In 27 years behind the wheel, proud Tamworth truckie Brian Turner, 52, had a largely blemish-free record that would be the envy of many drivers around Australia.
But that didn’t seem to hold much weight with the NSW Police officer who pulled him over for eating a subway roll while driving a B-double on the M2 through Baulkham Hills, Sydney, en route to Adelaide on December 1.
Turner was gobsmacked to receive a $514 fine and the loss of three demerit points for allegedly driving without proper control of the vehicle, and a lane merging infringement for $302 and a further two points.
“He said he’d only do me on one, but he did me on the two of them – $816 and five points in one go,” said a frustrated Turner.
“He was not one bit interested in my logbook. If pushing the deadlines was such a big thing, as he was making out, why didn’t he look at my logbook?”
Turner said it’s near impossible to get a “decent feed” in the Greater Sydney area and even harder to find a place to stop to eat it.
His only half decent option that day was the Subway in his cab fridge from the night before, otherwise he would have gladly pulled over and taken time out from the K200.
Turner approached a lawyer for advice but after weighing everything up, including the cost of fighting the tickets, he reluctantly waved the white flag and paid the fines.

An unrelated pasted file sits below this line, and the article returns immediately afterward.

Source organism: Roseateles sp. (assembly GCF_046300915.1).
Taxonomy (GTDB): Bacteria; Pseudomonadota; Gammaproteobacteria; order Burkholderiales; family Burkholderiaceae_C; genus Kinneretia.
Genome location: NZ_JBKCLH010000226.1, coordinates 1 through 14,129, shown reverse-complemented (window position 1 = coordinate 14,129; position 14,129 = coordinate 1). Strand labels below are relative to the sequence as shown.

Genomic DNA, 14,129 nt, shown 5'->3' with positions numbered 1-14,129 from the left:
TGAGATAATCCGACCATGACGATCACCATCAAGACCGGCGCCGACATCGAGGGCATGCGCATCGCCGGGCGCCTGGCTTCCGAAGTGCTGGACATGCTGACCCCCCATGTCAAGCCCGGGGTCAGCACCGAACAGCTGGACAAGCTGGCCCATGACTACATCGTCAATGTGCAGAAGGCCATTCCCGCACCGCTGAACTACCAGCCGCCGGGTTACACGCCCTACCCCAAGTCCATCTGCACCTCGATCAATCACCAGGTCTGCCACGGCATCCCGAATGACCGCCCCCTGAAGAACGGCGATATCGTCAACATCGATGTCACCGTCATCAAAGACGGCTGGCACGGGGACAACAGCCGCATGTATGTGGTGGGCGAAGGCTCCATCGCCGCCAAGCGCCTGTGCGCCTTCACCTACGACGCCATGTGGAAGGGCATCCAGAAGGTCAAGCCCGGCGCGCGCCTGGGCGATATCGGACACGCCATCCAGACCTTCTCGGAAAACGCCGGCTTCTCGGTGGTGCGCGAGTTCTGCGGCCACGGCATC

He said he came forward with his story to show how police don’t seem to be interested in giving truckies any quarter when it comes to managing their fatigue.
“He was making out I didn’t have proper control of the vehicle, but you can steer these things with one hand, these power steerings.”
Industry legal expert Adam Cockayne, of Heavy Vehicle Lawyers, did not act for Turner but the lawyer believes the truckie got a raw deal from police, based on what he knows about the two alleged incidents.
“Those offences overlap so that’s manifestly unfair,” Cockayne said.
“I understand there’s a significant cost involved in getting lawyers, but if you’re going to lose that number of demerit points, then your livelihood is at stake.”
Cockayne said he would have written to the prosecutor, which would only cost a client a few hundrew bucks, saying: “What the hell are you doing? This is ridiculous, withdraw one of them”.
“They should have gone one or the other, but the police just do what they like and get away with it. NHVR are better to deal with.
“Having the police regulate heavy vehicle issues is unfair, given that we have a regulator that specialises in that area and everything really should be referred to them. They have the expertise.”
Late last year, the NSW Government was canvassing truckies for where they wanted to see a new rest area in western Sydney.
NSW Roads Minister John Graham said drivers have told him that Sydney is the least friendly city for truckies on the east coast and the state government was determined to change that.
Transport for NSW did not respond to a Big Rigs request for a progress update.